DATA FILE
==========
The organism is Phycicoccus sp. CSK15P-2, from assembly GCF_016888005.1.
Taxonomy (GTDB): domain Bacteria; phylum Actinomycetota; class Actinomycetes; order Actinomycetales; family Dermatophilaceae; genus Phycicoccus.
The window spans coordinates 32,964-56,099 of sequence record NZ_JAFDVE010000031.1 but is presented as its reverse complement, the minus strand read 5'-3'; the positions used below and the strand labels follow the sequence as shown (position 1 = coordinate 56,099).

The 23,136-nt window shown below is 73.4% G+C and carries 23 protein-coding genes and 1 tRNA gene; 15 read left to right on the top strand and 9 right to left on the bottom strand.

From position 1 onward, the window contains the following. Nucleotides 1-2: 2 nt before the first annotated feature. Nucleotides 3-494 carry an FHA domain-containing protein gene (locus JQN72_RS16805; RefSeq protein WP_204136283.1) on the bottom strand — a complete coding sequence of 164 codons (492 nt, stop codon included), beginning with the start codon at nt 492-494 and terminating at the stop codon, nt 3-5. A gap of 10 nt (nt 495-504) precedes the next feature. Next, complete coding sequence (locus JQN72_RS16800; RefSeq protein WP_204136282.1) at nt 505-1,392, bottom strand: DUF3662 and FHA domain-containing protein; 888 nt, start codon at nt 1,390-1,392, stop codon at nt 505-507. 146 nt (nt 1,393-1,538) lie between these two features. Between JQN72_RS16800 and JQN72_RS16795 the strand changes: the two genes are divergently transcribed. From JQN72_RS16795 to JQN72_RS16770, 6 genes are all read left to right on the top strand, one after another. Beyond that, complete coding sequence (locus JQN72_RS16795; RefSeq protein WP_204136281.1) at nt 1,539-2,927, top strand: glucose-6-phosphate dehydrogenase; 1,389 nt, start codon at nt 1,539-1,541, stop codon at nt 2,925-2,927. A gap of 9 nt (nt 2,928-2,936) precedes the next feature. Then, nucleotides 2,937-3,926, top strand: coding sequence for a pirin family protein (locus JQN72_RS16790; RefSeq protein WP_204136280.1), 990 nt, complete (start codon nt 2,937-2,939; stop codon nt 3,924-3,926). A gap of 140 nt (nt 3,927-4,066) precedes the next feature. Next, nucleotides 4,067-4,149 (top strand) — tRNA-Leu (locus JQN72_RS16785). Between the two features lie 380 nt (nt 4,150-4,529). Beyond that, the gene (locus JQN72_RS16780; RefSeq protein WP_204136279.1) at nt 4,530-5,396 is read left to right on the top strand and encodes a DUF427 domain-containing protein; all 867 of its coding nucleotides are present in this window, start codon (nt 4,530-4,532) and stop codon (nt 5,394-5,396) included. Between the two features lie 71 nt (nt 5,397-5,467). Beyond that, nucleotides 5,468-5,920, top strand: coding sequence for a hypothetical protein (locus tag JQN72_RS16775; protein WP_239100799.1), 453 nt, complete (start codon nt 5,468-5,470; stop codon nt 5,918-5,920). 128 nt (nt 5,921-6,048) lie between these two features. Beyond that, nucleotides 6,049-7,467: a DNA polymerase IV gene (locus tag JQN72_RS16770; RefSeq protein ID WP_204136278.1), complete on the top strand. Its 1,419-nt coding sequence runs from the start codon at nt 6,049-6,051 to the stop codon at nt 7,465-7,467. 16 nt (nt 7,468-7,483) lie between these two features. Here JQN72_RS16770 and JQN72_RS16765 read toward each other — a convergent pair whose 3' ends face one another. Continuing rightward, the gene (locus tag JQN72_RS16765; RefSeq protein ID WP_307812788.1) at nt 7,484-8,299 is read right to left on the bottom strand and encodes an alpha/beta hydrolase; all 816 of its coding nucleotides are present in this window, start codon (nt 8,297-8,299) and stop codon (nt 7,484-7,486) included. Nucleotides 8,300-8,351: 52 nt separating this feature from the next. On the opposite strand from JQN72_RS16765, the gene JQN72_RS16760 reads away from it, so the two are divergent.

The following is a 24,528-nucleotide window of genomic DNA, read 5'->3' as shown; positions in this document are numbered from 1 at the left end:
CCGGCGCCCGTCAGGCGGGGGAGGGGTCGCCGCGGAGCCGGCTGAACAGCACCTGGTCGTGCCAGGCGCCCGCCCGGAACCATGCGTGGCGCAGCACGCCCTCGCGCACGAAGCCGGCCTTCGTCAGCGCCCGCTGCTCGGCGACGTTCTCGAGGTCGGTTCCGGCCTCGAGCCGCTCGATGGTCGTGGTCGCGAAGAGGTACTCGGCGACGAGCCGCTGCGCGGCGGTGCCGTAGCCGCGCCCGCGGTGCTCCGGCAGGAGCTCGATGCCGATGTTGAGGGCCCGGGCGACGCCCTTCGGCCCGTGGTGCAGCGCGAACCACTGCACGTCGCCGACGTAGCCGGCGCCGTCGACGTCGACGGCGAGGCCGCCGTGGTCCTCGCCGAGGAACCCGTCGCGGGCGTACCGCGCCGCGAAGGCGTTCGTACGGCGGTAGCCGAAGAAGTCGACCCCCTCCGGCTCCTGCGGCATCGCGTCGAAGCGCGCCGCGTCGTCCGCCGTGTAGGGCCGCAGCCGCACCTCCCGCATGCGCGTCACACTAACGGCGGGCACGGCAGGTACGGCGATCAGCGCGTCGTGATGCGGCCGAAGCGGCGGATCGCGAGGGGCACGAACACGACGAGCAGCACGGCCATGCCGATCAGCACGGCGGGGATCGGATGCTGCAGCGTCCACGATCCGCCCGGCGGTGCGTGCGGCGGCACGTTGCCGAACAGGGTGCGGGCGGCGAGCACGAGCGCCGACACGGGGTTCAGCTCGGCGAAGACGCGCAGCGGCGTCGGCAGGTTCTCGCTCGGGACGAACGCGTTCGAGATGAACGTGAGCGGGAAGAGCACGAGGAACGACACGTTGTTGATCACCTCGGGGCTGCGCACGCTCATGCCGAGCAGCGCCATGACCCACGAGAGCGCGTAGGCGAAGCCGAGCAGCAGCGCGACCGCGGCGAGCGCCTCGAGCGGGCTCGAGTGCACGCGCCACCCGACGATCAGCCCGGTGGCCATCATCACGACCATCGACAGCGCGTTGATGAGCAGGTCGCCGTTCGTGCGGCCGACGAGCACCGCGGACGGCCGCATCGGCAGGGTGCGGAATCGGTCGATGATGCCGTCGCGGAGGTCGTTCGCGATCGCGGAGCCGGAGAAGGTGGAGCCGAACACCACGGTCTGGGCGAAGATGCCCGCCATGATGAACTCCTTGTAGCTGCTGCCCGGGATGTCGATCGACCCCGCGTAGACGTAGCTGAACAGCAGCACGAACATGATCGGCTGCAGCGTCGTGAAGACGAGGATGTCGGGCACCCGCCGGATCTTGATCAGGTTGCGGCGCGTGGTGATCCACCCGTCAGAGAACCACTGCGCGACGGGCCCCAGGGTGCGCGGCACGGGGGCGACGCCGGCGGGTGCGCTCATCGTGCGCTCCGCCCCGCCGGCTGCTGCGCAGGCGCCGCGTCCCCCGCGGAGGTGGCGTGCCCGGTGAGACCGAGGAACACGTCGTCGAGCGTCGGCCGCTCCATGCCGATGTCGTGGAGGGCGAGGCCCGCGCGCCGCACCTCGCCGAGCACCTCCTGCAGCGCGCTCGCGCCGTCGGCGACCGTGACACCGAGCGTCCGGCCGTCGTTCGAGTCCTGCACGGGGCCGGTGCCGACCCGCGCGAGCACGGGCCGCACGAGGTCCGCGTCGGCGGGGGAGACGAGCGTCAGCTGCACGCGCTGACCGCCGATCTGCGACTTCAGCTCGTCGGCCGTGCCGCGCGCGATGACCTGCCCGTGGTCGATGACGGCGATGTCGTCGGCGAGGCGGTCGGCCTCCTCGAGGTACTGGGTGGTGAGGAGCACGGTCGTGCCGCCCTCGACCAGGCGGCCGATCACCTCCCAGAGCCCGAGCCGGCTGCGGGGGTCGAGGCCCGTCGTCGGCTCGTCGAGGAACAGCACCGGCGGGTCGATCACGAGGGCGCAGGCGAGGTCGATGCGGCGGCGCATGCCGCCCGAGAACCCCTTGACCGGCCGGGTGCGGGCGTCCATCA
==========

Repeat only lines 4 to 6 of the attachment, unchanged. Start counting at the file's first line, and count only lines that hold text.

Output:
The 23,136-nt window shown below is 73.4% G+C and carries 23 protein-coding genes and 1 tRNA gene; 15 read left to right on the top strand and 9 right to left on the bottom strand.

From position 1 onward, the window contains the following. Nucleotides 1-2: 2 nt before the first annotated feature. Nucleotides 3-494 carry an FHA domain-containing protein gene (locus JQN72_RS16805; RefSeq protein WP_204136283.1) on the bottom strand — a complete coding sequence of 164 codons (492 nt, stop codon included), beginning with the start codon at nt 492-494 and terminating at the stop codon, nt 3-5. A gap of 10 nt (nt 495-504) precedes the next feature. Next, complete coding sequence (locus JQN72_RS16800; RefSeq protein WP_204136282.1) at nt 505-1,392, bottom strand: DUF3662 and FHA domain-containing protein; 888 nt, start codon at nt 1,390-1,392, stop codon at nt 505-507. 146 nt (nt 1,393-1,538) lie between these two features. Between JQN72_RS16800 and JQN72_RS16795 the strand changes: the two genes are divergently transcribed. From JQN72_RS16795 to JQN72_RS16770, 6 genes are all read left to right on the top strand, one after another. Beyond that, complete coding sequence (locus JQN72_RS16795; RefSeq protein WP_204136281.1) at nt 1,539-2,927, top strand: glucose-6-phosphate dehydrogenase; 1,389 nt, start codon at nt 1,539-1,541, stop codon at nt 2,925-2,927. A gap of 9 nt (nt 2,928-2,936) precedes the next feature. Then, nucleotides 2,937-3,926, top strand: coding sequence for a pirin family protein (locus JQN72_RS16790; RefSeq protein WP_204136280.1), 990 nt, complete (start codon nt 2,937-2,939; stop codon nt 3,924-3,926). A gap of 140 nt (nt 3,927-4,066) precedes the next feature. Next, nucleotides 4,067-4,149 (top strand) — tRNA-Leu (locus JQN72_RS16785). Between the two features lie 380 nt (nt 4,150-4,529). Beyond that, the gene (locus JQN72_RS16780; RefSeq protein WP_204136279.1) at nt 4,530-5,396 is read left to right on the top strand and encodes a DUF427 domain-containing protein; all 867 of its coding nucleotides are present in this window, start codon (nt 4,530-4,532) and stop codon (nt 5,394-5,396) included. Between the two features lie 71 nt (nt 5,397-5,467). Beyond that, nucleotides 5,468-5,920, top strand: coding sequence for a hypothetical protein (locus tag JQN72_RS16775; protein WP_239100799.1), 453 nt, complete (start codon nt 5,468-5,470; stop codon nt 5,918-5,920). 128 nt (nt 5,921-6,048) lie between these two features. Beyond that, nucleotides 6,049-7,467: a DNA polymerase IV gene (locus tag JQN72_RS16770; RefSeq protein ID WP_204136278.1), complete on the top strand. Its 1,419-nt coding sequence runs from the start codon at nt 6,049-6,051 to the stop codon at nt 7,465-7,467. 16 nt (nt 7,468-7,483) lie between these two features. Here JQN72_RS16770 and JQN72_RS16765 read toward each other — a convergent pair whose 3' ends face one another. Continuing rightward, the gene (locus tag JQN72_RS16765; RefSeq protein ID WP_307812788.1) at nt 7,484-8,299 is read right to left on the bottom strand and encodes an alpha/beta hydrolase; all 816 of its coding nucleotides are present in this window, start codon (nt 8,297-8,299) and stop codon (nt 7,484-7,486) included. Nucleotides 8,300-8,351: 52 nt separating this feature from the next. On the opposite strand from JQN72_RS16765, the gene JQN72_RS16760 reads away from it, so the two are divergent.

The following is a 24,528-nucleotide window of genomic DNA, read 5'->3' as shown; positions in this document are numbered from 1 at the left end: